Pangnirtung students plan trip to Scotland
Pangnirtung’s graduating Grade 12 class wants to visit Peterhead, Scotland this year to reinforce ties between the people of Pangnirtung and the former Scottish whaling port.
PANGNIRTUNG — A photograph of Inuit dancing on a pier at Peterhead, Scotland represents Pangnirtung’s Scottish heritage.
Now, a group of Pangnirtung students hope it also foreshadows a piece of their future.
Twelve high school students are raising funds to go to Peterhead and follow in their ancestors’ dancing footsteps.
“We have a dance. It’s a re-enactment of a bowhead whale hunt,” said Rebecca Mearns, one of 12 Attagoyuk School students who wants to visit Scotland this spring. They also want to dance some Scottish reels.
Before the Grade 11 and Grade 12 students can put their dancing shoes on, they must raise about $30,000. The money will cover travel costs for the students and two teachers, who will accompany them.
Since September, they’ve launched auctions, raffle draws, hosted fundraising dinners and dances, and gone on the local radio station. They have also set up a canteen within the school.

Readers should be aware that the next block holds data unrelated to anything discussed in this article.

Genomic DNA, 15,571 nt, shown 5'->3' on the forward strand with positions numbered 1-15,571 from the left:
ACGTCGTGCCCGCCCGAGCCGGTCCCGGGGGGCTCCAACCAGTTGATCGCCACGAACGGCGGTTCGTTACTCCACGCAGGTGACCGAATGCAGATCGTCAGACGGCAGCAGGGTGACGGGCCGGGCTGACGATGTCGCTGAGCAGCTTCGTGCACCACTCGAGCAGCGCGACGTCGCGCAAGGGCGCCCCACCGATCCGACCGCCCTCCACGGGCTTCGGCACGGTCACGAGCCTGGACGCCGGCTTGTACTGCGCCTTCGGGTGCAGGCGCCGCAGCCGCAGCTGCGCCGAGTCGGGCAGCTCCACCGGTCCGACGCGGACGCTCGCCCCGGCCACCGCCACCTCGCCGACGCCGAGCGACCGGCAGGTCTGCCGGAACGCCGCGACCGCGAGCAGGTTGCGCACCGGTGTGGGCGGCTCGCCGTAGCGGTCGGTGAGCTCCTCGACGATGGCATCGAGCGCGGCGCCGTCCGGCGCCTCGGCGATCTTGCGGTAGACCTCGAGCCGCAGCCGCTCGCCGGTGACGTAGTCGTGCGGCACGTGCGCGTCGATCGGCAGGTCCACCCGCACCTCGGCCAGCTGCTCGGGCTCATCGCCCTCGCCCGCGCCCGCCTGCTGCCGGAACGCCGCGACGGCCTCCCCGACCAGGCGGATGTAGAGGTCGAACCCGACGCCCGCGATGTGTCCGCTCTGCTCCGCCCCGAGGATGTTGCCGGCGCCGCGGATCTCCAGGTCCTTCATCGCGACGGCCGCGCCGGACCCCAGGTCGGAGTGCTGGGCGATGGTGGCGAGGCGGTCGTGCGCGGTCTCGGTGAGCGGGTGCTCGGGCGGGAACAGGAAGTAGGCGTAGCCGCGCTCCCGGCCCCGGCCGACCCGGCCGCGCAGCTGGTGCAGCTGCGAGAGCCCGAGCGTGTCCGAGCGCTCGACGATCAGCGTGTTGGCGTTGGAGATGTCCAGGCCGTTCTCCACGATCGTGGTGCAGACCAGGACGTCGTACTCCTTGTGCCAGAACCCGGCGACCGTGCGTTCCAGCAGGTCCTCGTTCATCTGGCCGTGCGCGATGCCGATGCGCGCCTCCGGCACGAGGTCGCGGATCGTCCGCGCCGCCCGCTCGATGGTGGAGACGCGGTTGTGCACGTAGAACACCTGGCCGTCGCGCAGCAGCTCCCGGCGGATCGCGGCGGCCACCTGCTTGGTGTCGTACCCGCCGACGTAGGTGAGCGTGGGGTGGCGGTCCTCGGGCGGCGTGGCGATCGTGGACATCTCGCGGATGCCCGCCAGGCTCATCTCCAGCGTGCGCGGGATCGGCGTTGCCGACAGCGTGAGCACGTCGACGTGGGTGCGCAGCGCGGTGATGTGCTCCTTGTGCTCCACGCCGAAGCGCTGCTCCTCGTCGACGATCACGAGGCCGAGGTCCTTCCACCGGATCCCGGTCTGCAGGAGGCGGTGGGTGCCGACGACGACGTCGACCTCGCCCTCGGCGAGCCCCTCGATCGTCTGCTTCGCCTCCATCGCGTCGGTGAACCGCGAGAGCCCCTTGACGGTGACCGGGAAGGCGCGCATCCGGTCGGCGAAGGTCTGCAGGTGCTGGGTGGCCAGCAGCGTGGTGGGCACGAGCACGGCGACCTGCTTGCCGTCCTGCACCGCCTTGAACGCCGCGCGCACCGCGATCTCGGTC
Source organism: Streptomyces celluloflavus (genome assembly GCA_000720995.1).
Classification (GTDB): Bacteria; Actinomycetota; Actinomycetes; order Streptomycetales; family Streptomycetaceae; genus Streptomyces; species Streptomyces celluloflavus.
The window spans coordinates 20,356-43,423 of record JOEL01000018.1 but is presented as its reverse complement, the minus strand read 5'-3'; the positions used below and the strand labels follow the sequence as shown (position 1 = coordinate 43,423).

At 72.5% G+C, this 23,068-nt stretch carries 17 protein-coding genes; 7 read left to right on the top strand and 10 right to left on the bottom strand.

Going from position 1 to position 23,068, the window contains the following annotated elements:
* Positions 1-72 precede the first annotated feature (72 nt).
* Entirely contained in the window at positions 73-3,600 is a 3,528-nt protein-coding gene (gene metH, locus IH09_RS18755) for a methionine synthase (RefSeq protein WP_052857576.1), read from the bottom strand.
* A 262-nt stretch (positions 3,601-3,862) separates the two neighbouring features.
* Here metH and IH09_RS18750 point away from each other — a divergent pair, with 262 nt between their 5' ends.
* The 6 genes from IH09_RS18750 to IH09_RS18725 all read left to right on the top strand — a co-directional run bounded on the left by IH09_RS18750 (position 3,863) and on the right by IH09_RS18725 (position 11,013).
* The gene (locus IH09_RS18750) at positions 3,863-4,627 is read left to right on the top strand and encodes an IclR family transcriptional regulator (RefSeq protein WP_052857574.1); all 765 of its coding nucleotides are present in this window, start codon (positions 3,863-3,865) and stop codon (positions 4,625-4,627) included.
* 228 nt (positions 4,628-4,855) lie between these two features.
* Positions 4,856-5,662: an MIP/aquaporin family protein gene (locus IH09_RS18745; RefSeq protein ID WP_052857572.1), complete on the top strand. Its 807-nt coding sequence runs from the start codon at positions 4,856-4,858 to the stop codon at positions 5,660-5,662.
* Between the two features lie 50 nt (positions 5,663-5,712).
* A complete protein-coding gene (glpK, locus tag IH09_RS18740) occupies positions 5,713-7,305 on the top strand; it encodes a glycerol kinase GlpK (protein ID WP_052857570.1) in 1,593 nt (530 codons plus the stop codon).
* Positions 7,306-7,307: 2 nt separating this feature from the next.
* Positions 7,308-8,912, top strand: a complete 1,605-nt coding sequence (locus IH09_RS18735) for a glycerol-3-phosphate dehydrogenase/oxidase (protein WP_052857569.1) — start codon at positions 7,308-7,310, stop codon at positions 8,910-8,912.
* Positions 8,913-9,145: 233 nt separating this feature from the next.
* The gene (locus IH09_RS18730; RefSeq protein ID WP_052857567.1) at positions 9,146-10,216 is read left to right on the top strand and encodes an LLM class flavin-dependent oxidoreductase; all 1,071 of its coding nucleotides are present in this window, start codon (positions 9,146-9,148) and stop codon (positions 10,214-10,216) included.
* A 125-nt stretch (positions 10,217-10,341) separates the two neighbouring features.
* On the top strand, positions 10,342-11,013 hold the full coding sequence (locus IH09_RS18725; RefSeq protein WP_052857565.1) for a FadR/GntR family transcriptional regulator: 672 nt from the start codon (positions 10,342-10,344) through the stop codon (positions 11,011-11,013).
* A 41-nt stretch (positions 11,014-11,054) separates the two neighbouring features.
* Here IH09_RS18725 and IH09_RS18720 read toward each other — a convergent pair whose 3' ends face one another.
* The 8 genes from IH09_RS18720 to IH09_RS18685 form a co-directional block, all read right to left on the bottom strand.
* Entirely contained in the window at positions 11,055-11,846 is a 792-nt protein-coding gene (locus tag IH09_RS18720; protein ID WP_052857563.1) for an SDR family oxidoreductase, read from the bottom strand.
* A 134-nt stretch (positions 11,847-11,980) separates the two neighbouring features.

“The students have been left to do everything. We’re doing it by ourselves,” Mearns said.
Each year, graduating students in Pangnirtung raise money for a trip. Last year’s class travelled to Edmonton, and Greenland was the destination of choice two years ago.
This year’s trip will tie into Scotland’s place in the history of Pangnirtung.
In the late 1800s and early 1900s, Scottish whalers travelled to Baffin Island to earn a living. Scottish blood now flows through the veins of many Pangnirtung residents. Some residents even have relatives living in Scotland.
Attagoyuk’s vice-principal, Donald Mearns, is Rebecca’s father and originally comes from Scotland.
He got the idea from a writer he met during a recent trip to Scotland. The writer, Gavin Sutherland, wrote a book that mentioned Pangnirtung and its Scottish whalers.
“It’d be an amazing vision to see Inuit dance on the pier at Peterhead,” he told Mearns.
Should the dream come to fruition, students will be billeted at homes in Peterhead. They will visit museums, and work with a school in the community.
Donald Mearns said the students’ visit will undoubtedly generate a lot of interest amongst Peterhead residents.
“We would get so may people. The interest will be huge,” Mearns said.
Students may even meet Scottish relatives.
“We’re hoping with this visit we’ll drop some of those barriers and people will come forward and find out who some of their cousins are,” Mearns said.
The students have raised about $15,000 so far, Mearns said. They now hope the various Inuit associations will donate to the trip.
The students are scheduled to be in Scotland from April 27 – May 9.